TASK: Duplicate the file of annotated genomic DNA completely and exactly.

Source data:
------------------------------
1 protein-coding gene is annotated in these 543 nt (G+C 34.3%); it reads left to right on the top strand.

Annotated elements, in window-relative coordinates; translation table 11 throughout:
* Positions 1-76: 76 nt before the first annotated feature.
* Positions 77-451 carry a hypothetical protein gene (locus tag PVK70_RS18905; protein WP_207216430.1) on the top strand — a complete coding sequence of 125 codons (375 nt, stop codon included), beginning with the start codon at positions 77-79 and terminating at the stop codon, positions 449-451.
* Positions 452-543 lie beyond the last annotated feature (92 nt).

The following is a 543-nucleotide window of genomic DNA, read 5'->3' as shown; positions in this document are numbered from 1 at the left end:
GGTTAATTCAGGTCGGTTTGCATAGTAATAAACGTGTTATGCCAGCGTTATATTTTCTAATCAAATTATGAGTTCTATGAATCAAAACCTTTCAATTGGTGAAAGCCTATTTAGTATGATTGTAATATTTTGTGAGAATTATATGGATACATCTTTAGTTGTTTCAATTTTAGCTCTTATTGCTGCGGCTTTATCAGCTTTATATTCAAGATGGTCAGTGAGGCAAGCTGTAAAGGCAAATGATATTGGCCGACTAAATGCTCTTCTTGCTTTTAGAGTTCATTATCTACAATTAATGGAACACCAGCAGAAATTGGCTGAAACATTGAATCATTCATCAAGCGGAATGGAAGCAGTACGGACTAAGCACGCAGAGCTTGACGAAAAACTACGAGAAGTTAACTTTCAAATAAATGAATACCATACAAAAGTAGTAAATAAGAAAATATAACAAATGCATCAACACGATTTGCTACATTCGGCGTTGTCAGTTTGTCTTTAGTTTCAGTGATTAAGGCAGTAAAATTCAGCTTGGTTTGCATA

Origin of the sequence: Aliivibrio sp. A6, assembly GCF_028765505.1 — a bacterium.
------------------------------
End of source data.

1 protein-coding gene is annotated in these 543 nt (G+C 34.3%); it reads left to right on the top strand.

Annotated elements, in window-relative coordinates; translation table 11 throughout:
* Positions 1-76: 76 nt before the first annotated feature.
* Positions 77-451 carry a hypothetical protein gene (locus tag PVK70_RS18905; protein WP_207216430.1) on the top strand — a complete coding sequence of 125 codons (375 nt, stop codon included), beginning with the start codon at positions 77-79 and terminating at the stop codon, positions 449-451.
* Positions 452-543 lie beyond the last annotated feature (92 nt).

The following is a 543-nucleotide window of genomic DNA, read 5'->3' as shown; positions in this document are numbered from 1 at the left end:
GGTTAATTCAGGTCGGTTTGCATAGTAATAAACGTGTTATGCCAGCGTTATATTTTCTAATCAAATTATGAGTTCTATGAATCAAAACCTTTCAATTGGTGAAAGCCTATTTAGTATGATTGTAATATTTTGTGAGAATTATATGGATACATCTTTAGTTGTTTCAATTTTAGCTCTTATTGCTGCGGCTTTATCAGCTTTATATTCAAGATGGTCAGTGAGGCAAGCTGTAAAGGCAAATGATATTGGCCGACTAAATGCTCTTCTTGCTTTTAGAGTTCATTATCTACAATTAATGGAACACCAGCAGAAATTGGCTGAAACATTGAATCATTCATCAAGCGGAATGGAAGCAGTACGGACTAAGCACGCAGAGCTTGACGAAAAACTACGAGAAGTTAACTTTCAAATAAATGAATACCATACAAAAGTAGTAAATAAGAAAATATAACAAATGCATCAACACGATTTGCTACATTCGGCGTTGTCAGTTTGTCTTTAGTTTCAGTGATTAAGGCAGTAAAATTCAGCTTGGTTTGCATA

Origin of the sequence: Aliivibrio sp. A6, assembly GCF_028765505.1 — a bacterium.